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Fighting Climate Change May Offer Economic Opportunities for North Dakota

July 8, 2008

Bismarck, ND - Fighting climate change may have some extra economic benefits for North Dakota. The state's Congressional delegation, the governor, and other top leaders are coming together in Bismarck this week to talk about the possibilities at the Prairie Climate Stewardship Conference.

Organizer Brad Crabtree with the Great Plains Institute says the groundbreaking event is bringing together
policymakers, educators, business and industry officials, as well as agricultural producers, sportsmen, conservationists and people of faith, all to discuss climate change solutions.

"It is important to look at the big picture and focus on not only reducing the amount of energy we use, but using that energy in smarter ways. Even with dramatic increases in renewable energy sources and tremendous progress in energy efficiency, America will still be relying on coal-based electricity generation. It is imperative that we start managing CO2 emissions and utilize technologies allowing us to capture CO2 and store it underground."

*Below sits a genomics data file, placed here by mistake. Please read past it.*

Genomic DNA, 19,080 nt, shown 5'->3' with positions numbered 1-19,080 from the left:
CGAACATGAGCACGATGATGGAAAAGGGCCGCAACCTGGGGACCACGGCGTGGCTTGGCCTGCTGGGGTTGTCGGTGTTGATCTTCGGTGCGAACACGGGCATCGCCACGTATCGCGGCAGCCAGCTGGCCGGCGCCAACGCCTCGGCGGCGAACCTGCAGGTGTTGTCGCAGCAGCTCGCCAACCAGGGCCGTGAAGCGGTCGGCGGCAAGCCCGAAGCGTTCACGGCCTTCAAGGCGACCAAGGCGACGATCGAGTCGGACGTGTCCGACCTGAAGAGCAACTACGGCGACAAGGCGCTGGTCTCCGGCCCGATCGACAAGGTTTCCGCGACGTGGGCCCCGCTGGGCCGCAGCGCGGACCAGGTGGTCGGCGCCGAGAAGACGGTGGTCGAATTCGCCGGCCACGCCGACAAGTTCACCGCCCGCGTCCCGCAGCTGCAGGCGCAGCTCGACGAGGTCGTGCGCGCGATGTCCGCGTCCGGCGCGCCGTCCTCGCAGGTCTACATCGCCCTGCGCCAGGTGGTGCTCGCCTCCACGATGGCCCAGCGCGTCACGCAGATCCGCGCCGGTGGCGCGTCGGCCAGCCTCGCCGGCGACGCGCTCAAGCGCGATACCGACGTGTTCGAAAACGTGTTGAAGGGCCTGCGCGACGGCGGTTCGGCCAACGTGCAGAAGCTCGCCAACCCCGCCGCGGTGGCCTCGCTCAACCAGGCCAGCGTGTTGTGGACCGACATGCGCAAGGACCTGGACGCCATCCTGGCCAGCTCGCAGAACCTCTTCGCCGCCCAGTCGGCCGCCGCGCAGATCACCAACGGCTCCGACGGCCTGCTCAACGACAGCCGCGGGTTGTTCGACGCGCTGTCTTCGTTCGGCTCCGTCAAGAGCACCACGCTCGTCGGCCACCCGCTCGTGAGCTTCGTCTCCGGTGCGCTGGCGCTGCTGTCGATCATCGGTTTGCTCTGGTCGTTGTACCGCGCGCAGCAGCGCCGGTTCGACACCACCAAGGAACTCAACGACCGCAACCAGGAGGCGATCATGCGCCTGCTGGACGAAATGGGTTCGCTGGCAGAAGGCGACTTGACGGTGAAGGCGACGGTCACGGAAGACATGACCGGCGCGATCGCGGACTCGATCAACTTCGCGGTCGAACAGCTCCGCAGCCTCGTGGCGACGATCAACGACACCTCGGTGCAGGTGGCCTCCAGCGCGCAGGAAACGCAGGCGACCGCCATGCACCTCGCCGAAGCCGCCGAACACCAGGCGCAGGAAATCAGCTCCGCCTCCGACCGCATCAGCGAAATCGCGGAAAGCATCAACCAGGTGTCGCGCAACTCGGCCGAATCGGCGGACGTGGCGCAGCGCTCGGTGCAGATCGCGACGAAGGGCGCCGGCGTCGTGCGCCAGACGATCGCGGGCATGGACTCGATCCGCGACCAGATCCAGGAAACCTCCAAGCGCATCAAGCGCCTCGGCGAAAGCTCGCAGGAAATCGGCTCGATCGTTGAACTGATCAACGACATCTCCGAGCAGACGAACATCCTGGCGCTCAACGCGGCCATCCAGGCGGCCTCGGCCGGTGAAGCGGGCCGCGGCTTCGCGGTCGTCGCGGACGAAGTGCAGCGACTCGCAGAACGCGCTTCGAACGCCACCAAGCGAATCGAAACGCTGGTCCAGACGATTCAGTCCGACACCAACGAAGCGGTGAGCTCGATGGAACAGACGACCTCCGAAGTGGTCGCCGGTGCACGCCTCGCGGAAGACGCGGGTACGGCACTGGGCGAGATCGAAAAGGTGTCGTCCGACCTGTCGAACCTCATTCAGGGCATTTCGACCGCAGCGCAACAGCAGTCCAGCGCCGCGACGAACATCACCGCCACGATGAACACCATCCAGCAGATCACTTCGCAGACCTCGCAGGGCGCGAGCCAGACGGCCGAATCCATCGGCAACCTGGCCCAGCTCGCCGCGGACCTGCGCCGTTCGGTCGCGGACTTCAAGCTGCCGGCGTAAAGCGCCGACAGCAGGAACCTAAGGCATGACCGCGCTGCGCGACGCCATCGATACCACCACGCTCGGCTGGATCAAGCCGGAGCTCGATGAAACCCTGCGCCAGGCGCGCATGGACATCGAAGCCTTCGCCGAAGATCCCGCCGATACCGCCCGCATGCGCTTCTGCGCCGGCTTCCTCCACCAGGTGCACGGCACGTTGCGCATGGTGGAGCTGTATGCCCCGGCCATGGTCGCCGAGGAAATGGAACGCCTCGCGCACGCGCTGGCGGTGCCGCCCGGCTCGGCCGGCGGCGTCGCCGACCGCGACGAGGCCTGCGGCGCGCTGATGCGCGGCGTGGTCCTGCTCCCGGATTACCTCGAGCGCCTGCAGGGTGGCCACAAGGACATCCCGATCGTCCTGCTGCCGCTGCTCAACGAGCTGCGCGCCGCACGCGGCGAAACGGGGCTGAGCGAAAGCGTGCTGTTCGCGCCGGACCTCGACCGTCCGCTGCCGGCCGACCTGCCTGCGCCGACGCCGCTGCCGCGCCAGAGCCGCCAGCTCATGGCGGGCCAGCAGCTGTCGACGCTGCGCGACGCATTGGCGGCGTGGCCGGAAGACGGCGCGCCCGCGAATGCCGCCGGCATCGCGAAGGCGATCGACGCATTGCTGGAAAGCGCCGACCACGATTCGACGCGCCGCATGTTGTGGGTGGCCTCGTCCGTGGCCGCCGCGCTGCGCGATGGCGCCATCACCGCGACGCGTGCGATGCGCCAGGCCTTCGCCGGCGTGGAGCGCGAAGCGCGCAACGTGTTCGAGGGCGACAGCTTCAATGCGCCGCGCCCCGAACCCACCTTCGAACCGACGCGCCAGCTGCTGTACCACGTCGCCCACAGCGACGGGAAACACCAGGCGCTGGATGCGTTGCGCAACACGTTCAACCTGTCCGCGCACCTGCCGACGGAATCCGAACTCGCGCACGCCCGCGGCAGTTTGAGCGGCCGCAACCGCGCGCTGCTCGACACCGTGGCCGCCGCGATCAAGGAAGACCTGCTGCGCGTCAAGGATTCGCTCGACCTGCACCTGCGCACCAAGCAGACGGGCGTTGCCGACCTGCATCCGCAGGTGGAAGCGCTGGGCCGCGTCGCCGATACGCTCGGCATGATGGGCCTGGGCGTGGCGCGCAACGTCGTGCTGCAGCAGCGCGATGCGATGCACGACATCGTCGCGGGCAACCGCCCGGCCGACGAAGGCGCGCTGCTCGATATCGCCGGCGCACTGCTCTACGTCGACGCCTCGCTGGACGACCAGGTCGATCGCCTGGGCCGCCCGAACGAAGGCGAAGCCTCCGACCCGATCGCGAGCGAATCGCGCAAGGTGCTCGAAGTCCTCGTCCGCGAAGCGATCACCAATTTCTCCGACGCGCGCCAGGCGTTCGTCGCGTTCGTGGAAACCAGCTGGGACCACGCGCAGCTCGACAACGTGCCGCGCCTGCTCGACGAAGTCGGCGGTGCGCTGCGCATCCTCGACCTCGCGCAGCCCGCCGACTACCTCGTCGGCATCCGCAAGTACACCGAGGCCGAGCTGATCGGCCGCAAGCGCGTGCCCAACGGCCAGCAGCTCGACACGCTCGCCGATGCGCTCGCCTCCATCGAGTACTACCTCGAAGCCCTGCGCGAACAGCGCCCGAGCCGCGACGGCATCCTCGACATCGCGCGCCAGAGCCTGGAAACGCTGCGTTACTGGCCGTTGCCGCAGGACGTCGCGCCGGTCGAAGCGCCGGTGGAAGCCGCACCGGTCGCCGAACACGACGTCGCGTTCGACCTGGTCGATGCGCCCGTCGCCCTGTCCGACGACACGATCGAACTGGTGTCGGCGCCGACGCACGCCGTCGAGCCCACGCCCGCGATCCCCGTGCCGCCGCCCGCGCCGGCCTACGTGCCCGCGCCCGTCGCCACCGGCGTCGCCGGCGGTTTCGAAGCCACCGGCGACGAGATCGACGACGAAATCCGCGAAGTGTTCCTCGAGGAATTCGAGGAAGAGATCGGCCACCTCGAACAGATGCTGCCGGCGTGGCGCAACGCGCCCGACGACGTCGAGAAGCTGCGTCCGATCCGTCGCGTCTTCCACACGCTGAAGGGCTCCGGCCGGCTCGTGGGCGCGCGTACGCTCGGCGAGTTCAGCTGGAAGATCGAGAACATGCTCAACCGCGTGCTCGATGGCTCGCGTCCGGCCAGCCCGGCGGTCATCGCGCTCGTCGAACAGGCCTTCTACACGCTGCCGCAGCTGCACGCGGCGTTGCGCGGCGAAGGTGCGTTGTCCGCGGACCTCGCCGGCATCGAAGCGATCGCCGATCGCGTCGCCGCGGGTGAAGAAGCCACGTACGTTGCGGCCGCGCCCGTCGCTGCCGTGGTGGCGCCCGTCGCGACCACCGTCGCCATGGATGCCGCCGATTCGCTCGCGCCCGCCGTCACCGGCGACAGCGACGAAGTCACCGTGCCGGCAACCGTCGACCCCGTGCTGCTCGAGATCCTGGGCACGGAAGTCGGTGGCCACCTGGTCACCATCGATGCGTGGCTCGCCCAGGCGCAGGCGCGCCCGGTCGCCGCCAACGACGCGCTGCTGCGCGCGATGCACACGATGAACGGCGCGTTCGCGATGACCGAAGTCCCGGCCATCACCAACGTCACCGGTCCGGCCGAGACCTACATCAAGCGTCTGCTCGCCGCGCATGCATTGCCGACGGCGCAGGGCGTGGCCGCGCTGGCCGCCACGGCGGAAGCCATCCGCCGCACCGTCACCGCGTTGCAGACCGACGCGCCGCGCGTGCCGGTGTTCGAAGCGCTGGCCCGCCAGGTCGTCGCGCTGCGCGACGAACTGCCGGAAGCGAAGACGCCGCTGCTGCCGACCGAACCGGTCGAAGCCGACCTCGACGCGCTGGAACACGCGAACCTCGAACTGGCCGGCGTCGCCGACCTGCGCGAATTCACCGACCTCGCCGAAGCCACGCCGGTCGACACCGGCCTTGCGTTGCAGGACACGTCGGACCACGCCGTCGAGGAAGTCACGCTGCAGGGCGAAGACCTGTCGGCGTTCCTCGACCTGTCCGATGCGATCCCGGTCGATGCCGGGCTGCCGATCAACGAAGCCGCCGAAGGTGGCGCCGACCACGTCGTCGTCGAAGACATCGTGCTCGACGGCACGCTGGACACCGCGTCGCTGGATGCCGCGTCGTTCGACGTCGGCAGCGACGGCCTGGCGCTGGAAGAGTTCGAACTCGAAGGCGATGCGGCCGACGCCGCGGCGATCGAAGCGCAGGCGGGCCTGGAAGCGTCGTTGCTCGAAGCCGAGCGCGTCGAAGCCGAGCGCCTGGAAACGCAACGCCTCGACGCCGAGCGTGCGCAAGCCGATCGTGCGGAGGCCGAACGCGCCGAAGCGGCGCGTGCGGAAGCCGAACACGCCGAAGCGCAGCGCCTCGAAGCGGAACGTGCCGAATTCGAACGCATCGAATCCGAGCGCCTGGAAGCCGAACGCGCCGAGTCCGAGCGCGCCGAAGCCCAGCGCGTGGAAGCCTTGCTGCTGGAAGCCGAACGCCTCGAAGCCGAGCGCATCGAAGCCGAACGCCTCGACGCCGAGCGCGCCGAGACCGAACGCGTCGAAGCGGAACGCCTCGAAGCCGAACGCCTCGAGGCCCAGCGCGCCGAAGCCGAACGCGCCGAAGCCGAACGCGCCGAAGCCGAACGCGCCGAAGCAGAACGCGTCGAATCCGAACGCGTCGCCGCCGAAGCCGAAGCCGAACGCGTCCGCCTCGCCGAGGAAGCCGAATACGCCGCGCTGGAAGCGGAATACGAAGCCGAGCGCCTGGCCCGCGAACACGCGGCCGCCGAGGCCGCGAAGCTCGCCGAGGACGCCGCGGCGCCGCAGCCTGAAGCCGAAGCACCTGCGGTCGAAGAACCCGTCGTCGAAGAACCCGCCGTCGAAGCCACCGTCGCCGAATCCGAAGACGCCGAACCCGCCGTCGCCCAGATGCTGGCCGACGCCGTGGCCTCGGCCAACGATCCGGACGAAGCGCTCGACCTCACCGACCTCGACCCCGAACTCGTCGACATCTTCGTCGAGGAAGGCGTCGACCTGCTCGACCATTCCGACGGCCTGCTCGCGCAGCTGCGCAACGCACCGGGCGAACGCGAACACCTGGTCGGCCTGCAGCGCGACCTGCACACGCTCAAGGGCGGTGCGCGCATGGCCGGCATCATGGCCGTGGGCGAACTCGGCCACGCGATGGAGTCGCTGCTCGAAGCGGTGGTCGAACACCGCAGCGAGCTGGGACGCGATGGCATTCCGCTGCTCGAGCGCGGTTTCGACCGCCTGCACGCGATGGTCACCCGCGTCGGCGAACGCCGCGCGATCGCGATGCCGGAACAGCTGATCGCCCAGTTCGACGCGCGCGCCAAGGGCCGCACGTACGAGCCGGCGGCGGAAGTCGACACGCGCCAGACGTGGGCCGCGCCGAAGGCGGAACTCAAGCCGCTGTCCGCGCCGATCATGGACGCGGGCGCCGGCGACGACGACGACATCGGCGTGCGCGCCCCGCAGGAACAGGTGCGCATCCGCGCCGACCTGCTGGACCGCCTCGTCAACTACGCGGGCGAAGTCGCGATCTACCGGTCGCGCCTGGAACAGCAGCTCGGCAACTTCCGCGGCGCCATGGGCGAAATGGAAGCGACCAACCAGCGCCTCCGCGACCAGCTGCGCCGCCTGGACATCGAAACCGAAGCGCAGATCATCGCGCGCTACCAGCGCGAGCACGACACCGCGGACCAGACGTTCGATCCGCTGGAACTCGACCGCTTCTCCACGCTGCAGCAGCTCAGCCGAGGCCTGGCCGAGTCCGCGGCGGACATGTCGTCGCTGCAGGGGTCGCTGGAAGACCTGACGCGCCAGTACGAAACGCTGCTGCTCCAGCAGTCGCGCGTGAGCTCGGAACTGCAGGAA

Crabtree says with both presidential candidates supporting climate change legislation, it's just a matter of time before states like North Dakota will be mandated to reduce their carbon footprints.

"The stakes for North Dakota in that debate are huge, but we need to move beyond just the policy discussion. We all need to start thinking about reducing greenhouse gas emissions and acting individually to that end. Government will play a huge role but we can't rely solely on government. It's going to take people deciding that this is a priority and working together on it."

The two-day conference begins Thursday and will focus on ways the state can be a good steward of the climate while taking advantage of opportunities in renewable energy, advanced coal technologies with CO2 capture, and energy efficiency.

More information on the Prairie Climate Stewardship Conference can be found at
www.prairiestewardship.org.

Dick Layman/Kevin Clay, Public News Service - ND